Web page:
I had the fantastic opportunity to test-drive my musical storytelling on my 3 ½ year old nephew. The story that I was working on was one of his favourite books, so I hoped it would be appropriate for his age. The day before I had brought my cello out and showed him how it worked and even let him have a go. I first tried playing it to him just after we got back from a long walk and he was playing with his new racing track. However, when I got to introducing the ‘big, bad wolf’ I was told, ‘Alice, can you stop playing your cello now, it too loud’.
I little deflated, I gave it another attempt the following day, asking whether he wanted to hear the story if I didn’t play so loud. I started by putting my mute on, but after a few notes he told me to take it off! Much to my relief he stayed engaged for a full 20 minutes, and even played a part in telling the story.
I sat on the sofa while he sat on the floor with the story book on my music stand, so that it was clearly visible. He alternated from lying on a blanket and listening, to standing up to look at the story book when prompted and even got up really close looking at my cello.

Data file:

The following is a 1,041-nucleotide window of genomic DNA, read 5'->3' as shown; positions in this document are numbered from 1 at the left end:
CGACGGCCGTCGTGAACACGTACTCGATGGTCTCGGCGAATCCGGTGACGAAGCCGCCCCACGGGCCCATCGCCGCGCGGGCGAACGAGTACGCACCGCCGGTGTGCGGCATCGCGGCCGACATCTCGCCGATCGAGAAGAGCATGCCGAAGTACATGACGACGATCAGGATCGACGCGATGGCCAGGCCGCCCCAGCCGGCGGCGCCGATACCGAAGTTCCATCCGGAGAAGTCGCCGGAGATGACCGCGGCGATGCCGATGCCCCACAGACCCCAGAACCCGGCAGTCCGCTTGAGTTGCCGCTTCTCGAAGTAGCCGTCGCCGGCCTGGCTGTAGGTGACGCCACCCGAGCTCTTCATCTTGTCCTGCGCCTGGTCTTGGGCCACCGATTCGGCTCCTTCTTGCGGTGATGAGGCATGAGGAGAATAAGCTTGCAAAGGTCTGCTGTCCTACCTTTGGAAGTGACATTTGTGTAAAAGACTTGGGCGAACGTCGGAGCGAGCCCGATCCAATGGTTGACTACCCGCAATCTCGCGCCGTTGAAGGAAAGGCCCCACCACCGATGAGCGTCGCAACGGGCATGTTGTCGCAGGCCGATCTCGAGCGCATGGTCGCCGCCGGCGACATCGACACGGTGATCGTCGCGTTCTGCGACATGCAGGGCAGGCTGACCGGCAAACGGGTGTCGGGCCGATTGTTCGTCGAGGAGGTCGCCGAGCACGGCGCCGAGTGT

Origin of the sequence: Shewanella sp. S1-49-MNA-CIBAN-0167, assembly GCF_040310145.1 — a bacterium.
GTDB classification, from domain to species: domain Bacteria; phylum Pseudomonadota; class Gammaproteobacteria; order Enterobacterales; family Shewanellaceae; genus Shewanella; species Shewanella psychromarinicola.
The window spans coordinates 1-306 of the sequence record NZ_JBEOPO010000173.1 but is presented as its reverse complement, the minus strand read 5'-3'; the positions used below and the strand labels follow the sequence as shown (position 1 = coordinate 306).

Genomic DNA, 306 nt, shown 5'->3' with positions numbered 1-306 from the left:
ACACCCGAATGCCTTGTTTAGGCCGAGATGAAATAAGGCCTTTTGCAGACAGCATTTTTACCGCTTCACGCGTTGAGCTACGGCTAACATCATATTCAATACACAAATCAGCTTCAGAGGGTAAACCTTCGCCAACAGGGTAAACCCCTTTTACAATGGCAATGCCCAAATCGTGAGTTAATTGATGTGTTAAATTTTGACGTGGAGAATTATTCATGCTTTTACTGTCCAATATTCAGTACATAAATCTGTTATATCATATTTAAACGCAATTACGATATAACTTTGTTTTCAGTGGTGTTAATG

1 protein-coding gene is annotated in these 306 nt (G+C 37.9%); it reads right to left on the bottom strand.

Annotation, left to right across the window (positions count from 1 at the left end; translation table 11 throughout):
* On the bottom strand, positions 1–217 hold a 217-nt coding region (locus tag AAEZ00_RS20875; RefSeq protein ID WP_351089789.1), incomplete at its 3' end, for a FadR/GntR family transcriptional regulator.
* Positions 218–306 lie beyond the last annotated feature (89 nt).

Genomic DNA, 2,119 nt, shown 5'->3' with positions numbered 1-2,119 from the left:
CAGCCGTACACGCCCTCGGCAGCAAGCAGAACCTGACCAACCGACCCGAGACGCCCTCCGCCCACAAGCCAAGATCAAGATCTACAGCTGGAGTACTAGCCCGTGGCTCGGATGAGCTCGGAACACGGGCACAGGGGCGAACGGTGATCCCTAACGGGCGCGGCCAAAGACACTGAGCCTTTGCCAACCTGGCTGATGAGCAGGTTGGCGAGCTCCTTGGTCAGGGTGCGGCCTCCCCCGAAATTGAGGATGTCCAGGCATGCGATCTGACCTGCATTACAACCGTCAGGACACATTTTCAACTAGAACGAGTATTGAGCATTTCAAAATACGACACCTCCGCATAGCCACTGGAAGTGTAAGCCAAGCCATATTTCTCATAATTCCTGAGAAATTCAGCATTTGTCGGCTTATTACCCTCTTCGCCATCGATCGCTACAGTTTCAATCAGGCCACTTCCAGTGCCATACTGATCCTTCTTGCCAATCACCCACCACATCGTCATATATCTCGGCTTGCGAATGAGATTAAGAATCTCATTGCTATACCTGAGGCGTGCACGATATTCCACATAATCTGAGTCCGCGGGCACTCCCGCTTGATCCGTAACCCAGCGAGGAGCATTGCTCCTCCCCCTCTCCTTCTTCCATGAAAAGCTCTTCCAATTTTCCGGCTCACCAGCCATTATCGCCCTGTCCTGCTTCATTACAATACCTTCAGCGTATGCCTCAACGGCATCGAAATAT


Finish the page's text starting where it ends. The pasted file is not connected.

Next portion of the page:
The interaction with one child worked very well, as once the pattern was introduced, I started to ask questions. I asked what would happen next, what someone said or what someone was doing in the picture? i.e. and what do you think Claire said? He caught onto the phrase of ‘look at my bad knee’ and repeated it in a suitably whinny voice, as well shouting out what animal the music represented (though deducing it from the picture and not the music). We sometimes diverted from the story for a moment, when he wanted to say something or ask a question. Not wanting to force him on, I didn’t restart immediately at these moments, but he ended up initiating the return to the story saying ‘come on Alice’ and pointing at the book.
After the story, he was very keen to try the cello again and though aided, produced a very good bow tone. He returned to his cars but at least 30mins later he had acquired part of a vacuum cleaner nozzle, which he starting ‘moaning’ down. He told me he was making ‘sad music’ which I assume was in response to the ‘sad music’ in the story. Not wanting to perform on his own, we played ‘sad music’ together, mine being Tchaikovsky’s ‘Early French Song’. He then indicated when he trumpeted down the vacuum that I had to start or stop playing my tune, so we played for a while with him conducting the music.
I had complimented him on his good listening and playing, so when his Mummy came into the room, he whispered exactly what he wanted me to tell his Mum. He was obviously very proud and made sure I told her how good he had been on the cello. On the way home, he even told his Grandma (Mamma) how he had played the cello.
Very pleased that the interaction was so successful, but I would have to re-think how I could adapt this to a group of children.